Nov. 20, 2023 – Getting together with friends and family around the holidays can be joyous, awkward, or sometimes both. It’s largely expected that you will overindulge around Thanksgiving and throughout the holidays. It’s almost an American pastime to overeat this time of year.
But what if you’ve been losing excess weight and don’t want to give up your hard-won progress? What if you’re the only one with diabetes at a large holiday meal?
WebMD asked nutrition and diabetes experts for their tips on navigating these and other challenges. They explain not only best practices to avoid overeating, but how to pass the serving dish without insulting a guest or host or having to explain to everyone why you’re skipping dessert.
“Many people find themselves in situations surrounded by food, and it can be overwhelming if people are trying to stay on a weight management plan that practices portion control,” said Beverly Tchang, MD, a medical weight management expert with the Comprehensive Weight Control Center at Weill Cornell Medicine in New York City.
Stick to your strengths. “Many people do better with the flexibility to indulge on occasion, while others feel they do best to stay on track regardless of special events. People should do what works best for them,” continued Tchang, who is also a spokesperson for the Obesity Society.
A Perfect Storm?
“Indulgent meals, heaping portions, holiday parties … it’s no surprise the festive season presents even more challenges to maintain a healthy lifestyle than throughout the rest of the year,” said Florencia Ziemke, MD, an obesity expert, nutrition, health and wellness advocate, and founder and medical director of Evexia Medical in Jupiter, FL.
It’s not just the overabundance of food. Less sleep and less exercise due to busy schedules and the added stress of holiday planning and commitments can add to the challenges of staying healthy this time of year.
“Combined, these factors seem like an inevitable recipe for weight gain,” said Ziemke, who is also a spokesperson for the Obesity Society. The average adult in Western societies gains about 1 to 2 pounds per year, and most of that is gained over the holiday season.
Responding to ‘Food Pushers’
A good start is going into holiday gatherings with a game plan, Ziemke said. Avoid showing up hungry, order first and lead by example, eat slowly, and pause between each bite, for example.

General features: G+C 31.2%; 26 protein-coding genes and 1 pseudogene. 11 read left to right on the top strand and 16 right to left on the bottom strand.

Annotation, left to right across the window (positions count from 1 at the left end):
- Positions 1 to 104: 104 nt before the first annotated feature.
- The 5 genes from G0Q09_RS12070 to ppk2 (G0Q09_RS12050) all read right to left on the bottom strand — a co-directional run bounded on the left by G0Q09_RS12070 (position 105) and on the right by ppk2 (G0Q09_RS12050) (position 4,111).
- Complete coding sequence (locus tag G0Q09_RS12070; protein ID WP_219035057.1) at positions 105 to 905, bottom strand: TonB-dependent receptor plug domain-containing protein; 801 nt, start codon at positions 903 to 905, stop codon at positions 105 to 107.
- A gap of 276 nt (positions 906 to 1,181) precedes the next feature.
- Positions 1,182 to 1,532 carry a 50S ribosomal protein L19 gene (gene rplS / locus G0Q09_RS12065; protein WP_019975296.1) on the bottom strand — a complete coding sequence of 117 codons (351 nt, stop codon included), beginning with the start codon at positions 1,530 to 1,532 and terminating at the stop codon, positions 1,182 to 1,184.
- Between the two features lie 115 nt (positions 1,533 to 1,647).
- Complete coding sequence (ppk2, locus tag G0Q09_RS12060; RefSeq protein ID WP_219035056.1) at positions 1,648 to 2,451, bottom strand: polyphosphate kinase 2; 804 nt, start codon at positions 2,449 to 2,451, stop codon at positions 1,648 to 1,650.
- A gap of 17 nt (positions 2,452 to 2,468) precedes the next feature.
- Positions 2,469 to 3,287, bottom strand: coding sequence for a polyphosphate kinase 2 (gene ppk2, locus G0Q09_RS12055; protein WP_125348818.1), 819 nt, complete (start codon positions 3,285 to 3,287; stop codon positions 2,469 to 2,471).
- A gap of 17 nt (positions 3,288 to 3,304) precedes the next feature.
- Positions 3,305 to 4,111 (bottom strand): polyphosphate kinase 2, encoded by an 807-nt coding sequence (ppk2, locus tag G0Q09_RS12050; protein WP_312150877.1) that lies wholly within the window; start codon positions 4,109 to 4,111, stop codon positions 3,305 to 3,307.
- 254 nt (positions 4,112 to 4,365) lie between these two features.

Another tip is to bring your own healthy dish to share. “This way, you can guarantee you’ll have something to eat that aligns with your weight goals.” It does not have to be steamed broccoli or a fattening dessert you wouldn’t have at home. “Bring something you would enjoy,” Tchang suggested.
Holiday gatherings are social situations, so there can be social pressure to eat indulgent foods and sweets. How can someone focused on managing their weight and/or a guest who just wants to eat healthier politely decline cookies, pie, or cake without insulting the host?
Oftentimes, we refer to them as “food pushers,” Ziemke said. She recommends politely refusing or taking a small portion of an item you are trying to avoid. Another tip is to start a conversation and open up to friends or family about your healthy eating goals. That way, you might gain support and healthy eating allies.
No Obligation to Weigh In
What if the host or another guest sees says, “C’mon, it’s the holidays. It’s OK to treat yourself.“ It might even be someone who can’t relate to living with overweight or obesity challenges or is trying to manage their weight.
Tchang said it’s up to each individual how much they want to disclose or share. “Obesity is a medical disease. It should be treated as a private matter just like any other health issue,” she said.
It can also be treated as an opportunity to educate others.
“My patients have powerful voices, and if they choose to share their stories, I think more people will understand the biological challenge we face when treating obesity,” she said.
A Sweeter Time of Year, for Some
People with diabetes can face some unique challenges over the holidays.
“Stick to a routine as best you can,” said Amy Kimberlain, a registered dietitian nutritionist and spokesperson for the Academy of Nutrition and Dietetics. Sticking to a schedule for eating, when possible, can help manage blood sugar levels, she said.
“No skipping meals or going too long without. Aim to have balanced meals throughout the day – no saving up and having more carbs later on,” she said.
“The key takeaway point is to plan.” For example, if you know that a holiday dinner isn’t until later than your normally scheduled mealtime, that might be when a snack will enter the mix.
Just like people without diabetes, managing stress around the holidays remains crucial.
“Make sure to include outlets for the stress … as stress can wreak havoc on one’s blood sugar levels. Meditate, journal, go for a walk, exercise – all ways to help manage the stress, but also might just help manage one’s blood sugar levels as well,” Kimberlain said.
Before you attend a holiday get-together, “check to see if you can see what’s on the menu so you know what all the options are,” she said.
After you arrive, “try not to hang around the food table – it’s human nature to continue grazing if the food is so close by. Rather, serve yourself and eat somewhere else,” she said. Also, stay hydrated with water throughout the day.
While these general tips are good for people with diabetes to keep in mind, Kimberlain said, “it is best if they speak to their health care provider for individual recommendations.”